Old Comics Zen

February 25th, 2005 | researchmaterial

For the love of God, somebody stop me.

The Return Of Psychedelic Medicine

February 25th, 2005 | researchmaterial

John Halpern clearly remembers what made him change his mind about psychedelic drugs. It was the early 1990s and the young medical student at a hospital in Brooklyn, New York, was getting frustrated that he could not do more to help the alcoholics and addicts in his care. He sounded off to an older psychiatrist, who mentioned that LSD and related drugs had once been considered promising treatments for addiction. “I was so fascinated that I did all this research,” Halpern recalls. “I was reading all these papers from the 60s and going, whoa, wait a minute! How come nobody’s talking about this?”

More than a decade later, Halpern is now an associate director of substance abuse research at Harvard University’s McLean Hospital and is at the forefront of a revival of research into psychedelic medicine. He recently received approval from the US Food and Drug Administration (FDA) to give late-stage cancer patients the psychedelic drug MDMA, also known as ecstasy. He is also laying the groundwork for testing LSD as a treatment for dreaded super-migraines known as cluster headaches.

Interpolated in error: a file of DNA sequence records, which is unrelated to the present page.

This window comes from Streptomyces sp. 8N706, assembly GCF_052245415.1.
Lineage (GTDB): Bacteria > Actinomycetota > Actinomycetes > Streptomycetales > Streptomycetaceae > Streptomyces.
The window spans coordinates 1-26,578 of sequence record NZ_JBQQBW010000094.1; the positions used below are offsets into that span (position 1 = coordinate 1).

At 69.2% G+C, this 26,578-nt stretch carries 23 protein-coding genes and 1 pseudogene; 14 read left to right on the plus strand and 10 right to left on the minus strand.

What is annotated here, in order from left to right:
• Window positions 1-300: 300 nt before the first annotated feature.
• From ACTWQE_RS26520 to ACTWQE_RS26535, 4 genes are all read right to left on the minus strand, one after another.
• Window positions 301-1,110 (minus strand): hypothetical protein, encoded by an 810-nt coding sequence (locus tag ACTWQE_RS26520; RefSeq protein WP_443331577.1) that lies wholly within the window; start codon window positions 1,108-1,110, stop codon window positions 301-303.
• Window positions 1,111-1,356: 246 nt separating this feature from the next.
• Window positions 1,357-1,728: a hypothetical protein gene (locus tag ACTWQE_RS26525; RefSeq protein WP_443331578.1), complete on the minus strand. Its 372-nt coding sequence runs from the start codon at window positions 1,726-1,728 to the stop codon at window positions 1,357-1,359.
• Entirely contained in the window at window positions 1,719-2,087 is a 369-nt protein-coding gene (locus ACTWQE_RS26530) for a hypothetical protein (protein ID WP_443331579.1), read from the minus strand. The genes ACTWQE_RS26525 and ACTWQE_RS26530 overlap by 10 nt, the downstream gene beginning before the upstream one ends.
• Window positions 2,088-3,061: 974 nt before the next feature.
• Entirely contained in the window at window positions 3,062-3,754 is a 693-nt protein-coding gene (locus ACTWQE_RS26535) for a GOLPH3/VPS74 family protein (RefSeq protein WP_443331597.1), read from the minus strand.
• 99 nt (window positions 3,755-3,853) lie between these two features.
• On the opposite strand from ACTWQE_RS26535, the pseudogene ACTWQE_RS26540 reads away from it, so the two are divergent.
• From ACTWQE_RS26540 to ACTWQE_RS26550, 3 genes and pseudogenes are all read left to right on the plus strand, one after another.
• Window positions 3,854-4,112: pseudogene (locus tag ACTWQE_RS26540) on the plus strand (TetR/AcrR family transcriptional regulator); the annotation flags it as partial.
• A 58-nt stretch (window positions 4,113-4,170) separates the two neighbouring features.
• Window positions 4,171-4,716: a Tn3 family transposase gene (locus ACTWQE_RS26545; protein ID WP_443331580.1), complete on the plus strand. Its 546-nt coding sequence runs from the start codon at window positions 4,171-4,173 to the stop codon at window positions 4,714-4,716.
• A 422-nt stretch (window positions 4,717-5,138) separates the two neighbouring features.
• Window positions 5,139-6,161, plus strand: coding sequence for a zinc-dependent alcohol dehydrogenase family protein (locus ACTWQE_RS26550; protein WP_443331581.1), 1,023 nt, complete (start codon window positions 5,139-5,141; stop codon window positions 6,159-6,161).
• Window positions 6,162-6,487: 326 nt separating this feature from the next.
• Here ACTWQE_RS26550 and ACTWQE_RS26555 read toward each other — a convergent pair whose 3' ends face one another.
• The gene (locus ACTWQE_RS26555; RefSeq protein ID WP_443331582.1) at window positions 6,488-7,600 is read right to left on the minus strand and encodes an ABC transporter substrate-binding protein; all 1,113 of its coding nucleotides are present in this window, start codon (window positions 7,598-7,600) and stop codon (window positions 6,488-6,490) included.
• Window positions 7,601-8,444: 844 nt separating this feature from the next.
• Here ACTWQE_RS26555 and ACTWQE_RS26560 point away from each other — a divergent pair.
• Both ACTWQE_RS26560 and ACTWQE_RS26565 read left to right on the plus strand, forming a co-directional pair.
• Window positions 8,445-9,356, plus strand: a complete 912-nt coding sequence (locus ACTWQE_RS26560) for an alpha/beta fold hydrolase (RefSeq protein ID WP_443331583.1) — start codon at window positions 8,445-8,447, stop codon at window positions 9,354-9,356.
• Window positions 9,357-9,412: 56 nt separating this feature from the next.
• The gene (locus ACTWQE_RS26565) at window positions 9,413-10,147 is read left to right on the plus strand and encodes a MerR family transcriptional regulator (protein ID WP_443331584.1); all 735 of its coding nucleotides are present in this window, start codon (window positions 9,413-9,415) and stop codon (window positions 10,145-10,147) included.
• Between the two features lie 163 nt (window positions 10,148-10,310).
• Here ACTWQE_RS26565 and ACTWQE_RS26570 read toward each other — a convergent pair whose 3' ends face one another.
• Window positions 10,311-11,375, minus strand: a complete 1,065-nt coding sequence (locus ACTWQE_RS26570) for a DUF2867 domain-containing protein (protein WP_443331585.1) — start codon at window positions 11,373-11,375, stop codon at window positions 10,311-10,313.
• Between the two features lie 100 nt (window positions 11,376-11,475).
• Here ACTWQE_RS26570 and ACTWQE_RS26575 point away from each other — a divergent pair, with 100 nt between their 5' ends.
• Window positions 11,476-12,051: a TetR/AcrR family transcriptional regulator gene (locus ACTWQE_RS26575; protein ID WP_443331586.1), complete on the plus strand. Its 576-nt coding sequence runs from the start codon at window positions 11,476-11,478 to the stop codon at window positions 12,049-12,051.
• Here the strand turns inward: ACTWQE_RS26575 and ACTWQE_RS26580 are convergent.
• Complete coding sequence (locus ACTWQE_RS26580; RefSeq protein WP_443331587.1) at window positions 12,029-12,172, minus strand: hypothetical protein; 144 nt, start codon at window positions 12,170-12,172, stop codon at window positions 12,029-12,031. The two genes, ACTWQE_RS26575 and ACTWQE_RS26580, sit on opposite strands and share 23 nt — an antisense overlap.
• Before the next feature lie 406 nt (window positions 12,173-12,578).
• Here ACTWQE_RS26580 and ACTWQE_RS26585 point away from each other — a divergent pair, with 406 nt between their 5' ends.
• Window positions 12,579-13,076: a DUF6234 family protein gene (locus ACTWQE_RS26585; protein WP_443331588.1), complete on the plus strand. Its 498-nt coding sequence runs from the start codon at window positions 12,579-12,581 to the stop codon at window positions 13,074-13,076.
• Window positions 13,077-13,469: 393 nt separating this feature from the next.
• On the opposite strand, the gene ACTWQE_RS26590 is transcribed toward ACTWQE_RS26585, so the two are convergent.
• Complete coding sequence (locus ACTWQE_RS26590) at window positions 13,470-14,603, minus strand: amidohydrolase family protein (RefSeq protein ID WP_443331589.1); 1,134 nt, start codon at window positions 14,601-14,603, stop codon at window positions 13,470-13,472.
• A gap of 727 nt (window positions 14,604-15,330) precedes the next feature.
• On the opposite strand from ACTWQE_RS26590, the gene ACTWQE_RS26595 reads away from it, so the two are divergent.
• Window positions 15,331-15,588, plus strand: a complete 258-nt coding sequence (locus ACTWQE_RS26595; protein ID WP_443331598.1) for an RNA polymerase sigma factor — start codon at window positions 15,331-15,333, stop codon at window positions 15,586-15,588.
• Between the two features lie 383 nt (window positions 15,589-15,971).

And Halpern is not alone. Clinical trials of psychedelic drugs are planned or under way at numerous centres around the world for conditions ranging from anxiety to alcoholism. It may not be long before doctors are legally prescribing hallucinogens for the first time in decades…

Hydroelectric Dams = Filthy CO2 Pumps

February 25th, 2005 | researchmaterial

Contrary to popular belief, hydroelectric power can seriously damage the climate. Proposed changes to the way countries’ climate budgets are calculated aim to take greenhouse gas emissions from hydropower reservoirs into account, but some experts worry that they will not go far enough.

The green image of hydro power as a benign alternative to fossil fuels is false, says Eric Duchemin, a consultant for the Intergovernmental Panel on Climate Change (IPCC). “Everyone thinks hydro is very clean, but this is not the case,” he says.

Hydroelectric dams produce significant amounts of carbon dioxide and methane, and in some cases produce more of these greenhouse gases than power plants running on fossil fuels…